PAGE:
Sojourners Magazine: November-December 2001
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War was so much easier before the world's borders began to seep like a sieve.
The bin Laden organization and other terrorist networks are obviously fired by an intense hatred of the United States.
Many of us feel a deep desire for revenge and violent retribution. We know how natural that is. We want to strike back at the perpetrators.
A few weeks ago, the Jewish community celebrated the harvest festival by building "sukkot." What is a "sukkah"?
The United States will never be the same again; these are watershed days of irreversible change.
Politicians have given the president a military blank check. The church, however, cannot write a moral blank check.
When the Visigoths sacked Rome, the Eternal City, in 410 C.E., the attackers used the city's own mighty transportation system-the Appian Way-as the weapon of its downfall.
Our broken hearts are indeed the proper place to begin theological reflection. Wounded hearts, the tears of suffering and death, however, can lead divergent ways.
While Britain's church attendance plummets, the remaining core is engaged in a nationwide tapestry of social altruism. And now the government's getting involved.
Friends of Sojourners embraced, sang, laughed, and prayed for four days last July in celebration of our first 30 years.
We can't sacrifice our deepest convictions for the sake of a false unity.
This edition of Sojourners went to press just as the U.S. military strikes in Afghanistan began, which makes this special issue even more critical.
This is to all who serve on the human front, wearing any mask that will get you home. A word: While we are all dying to get out, there is one who died to get in.
Christopher Hitchens, in this illuminating assessment of Henry Kissinger's war crimes, reports on a filmed 1998 interview with Michael Korda, senior editor of Simon and Schuster.
Besides watching baseball (especially Ichiro Suzuki of the Seattle Mariners), here are a few other favorites of poet and writer E. Ethelbert Miller:
‘‘The [Harry Potter computer] game will feature a series of challenges, all inspired by the original book's storyline..."
It is the late 1970s in El Salvador, when peasants read the Bible and discover that they are God's hands, feet, and voice; if El Salvador is to be a savior, for which it is name
Birminghamians live with their history more than most Americans, and Birmingham's story is linked to the nation's history more than most cities.
Although a "show about nothing" may seem to offer us little to ponder theologically, we need only look at the Jewish tradition of seeking wisdom to see connections to Seinfeld.
The Christian Information Service in Croatia has published a small but powerful book titled RefuJesus. Author and activist Boris Peterlin meditates on Jesus in today's refugee camps.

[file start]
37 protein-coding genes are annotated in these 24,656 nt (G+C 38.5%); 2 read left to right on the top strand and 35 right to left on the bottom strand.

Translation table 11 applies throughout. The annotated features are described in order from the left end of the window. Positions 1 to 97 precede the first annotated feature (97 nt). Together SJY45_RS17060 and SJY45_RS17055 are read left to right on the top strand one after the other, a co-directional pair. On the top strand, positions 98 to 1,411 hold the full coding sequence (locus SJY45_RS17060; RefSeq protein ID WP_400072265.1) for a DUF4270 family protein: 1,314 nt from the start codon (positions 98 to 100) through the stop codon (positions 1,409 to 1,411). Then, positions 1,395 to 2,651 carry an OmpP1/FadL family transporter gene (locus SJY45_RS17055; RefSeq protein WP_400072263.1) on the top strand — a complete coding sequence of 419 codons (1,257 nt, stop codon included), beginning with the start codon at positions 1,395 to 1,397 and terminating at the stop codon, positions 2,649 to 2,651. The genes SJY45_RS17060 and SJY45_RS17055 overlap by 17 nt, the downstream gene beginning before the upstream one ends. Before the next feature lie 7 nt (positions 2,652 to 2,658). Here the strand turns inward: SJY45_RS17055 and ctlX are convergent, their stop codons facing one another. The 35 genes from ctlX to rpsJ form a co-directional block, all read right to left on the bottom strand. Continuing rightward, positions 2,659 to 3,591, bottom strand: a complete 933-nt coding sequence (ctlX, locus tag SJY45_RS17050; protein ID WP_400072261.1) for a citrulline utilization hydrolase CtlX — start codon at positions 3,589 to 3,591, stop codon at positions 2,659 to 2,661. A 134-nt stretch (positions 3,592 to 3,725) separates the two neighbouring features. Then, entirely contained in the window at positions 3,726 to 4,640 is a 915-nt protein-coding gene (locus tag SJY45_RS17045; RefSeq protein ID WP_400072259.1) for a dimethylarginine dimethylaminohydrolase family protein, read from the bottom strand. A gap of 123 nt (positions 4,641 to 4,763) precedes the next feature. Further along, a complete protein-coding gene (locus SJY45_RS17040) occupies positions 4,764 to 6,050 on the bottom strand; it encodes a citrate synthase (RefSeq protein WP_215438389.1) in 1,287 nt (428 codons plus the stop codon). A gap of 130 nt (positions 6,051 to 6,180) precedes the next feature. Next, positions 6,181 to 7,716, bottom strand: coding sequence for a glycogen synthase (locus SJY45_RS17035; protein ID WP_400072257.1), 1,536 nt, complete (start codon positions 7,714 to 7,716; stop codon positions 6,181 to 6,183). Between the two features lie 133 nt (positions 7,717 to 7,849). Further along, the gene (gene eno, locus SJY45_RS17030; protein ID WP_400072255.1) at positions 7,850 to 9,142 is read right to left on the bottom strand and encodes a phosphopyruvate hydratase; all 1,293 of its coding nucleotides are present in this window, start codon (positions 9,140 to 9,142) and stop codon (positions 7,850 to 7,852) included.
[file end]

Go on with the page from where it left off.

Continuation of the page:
Thank you for discussing "the other side" of the Israeli-Palestinian crisis in the latest Sojourners magazine.
Never one to miss out on market share, Mattel's Girls Division has added "Quinceañera Barbie" as their first "Hispanic-tradition" theme doll.
Would you be willing to pay a fourth of a penny more for your chalupa if it meant that farm workers could earn a living wage?
"Thank you for your letter expressing concern about the use of Abbott's sodium thiopental in capital punishment procedures."
The Navy's Blue Angels have used 5.5 trillion gallons of kerosene-based jet fuel for training alone. New Yorkers used 2.2 billion gallons of kerosene in 1997 to stay warm.
Ryan Beiler's review of the Christian publishing community's fascination with The Simpsons was excellent.
A year of voluntary service has become a rite of passage for thousands of socially conscious young Christians.
Like the rest of America, we were dazed and shattered by the events of Tuesday morning, Sept. 11.
Folks in Midland, Texas, are fed up with slavery and they aren't going to take it anymore.
The faith-based anti-globalization movement is learning some new words.
Jim Wallis compares the Israeli settlement policy in the West Bank and Gaza to the practice of apartheid in South Africa.
I have just finished reading Rose Marie Berger's excellent article, A Devout Meditation in Memory of Timothy McVeigh.
Pram Time. Fifteen nonviolent demonstrators, including four children, occupied the Colombian consulate in Sydney, Australia, in August...
Americans are looking for socially responsible corporations, but many corporations haven't yet caught on.
Having lived in Israel for a number of years studying for my Ph.D., Jim Wallis' characterization of the conflict was full of presuppositions and biases.
Your magazine seems to be taking a direction that will alienate many Christians and de-legitimize being considered a Christian magazine.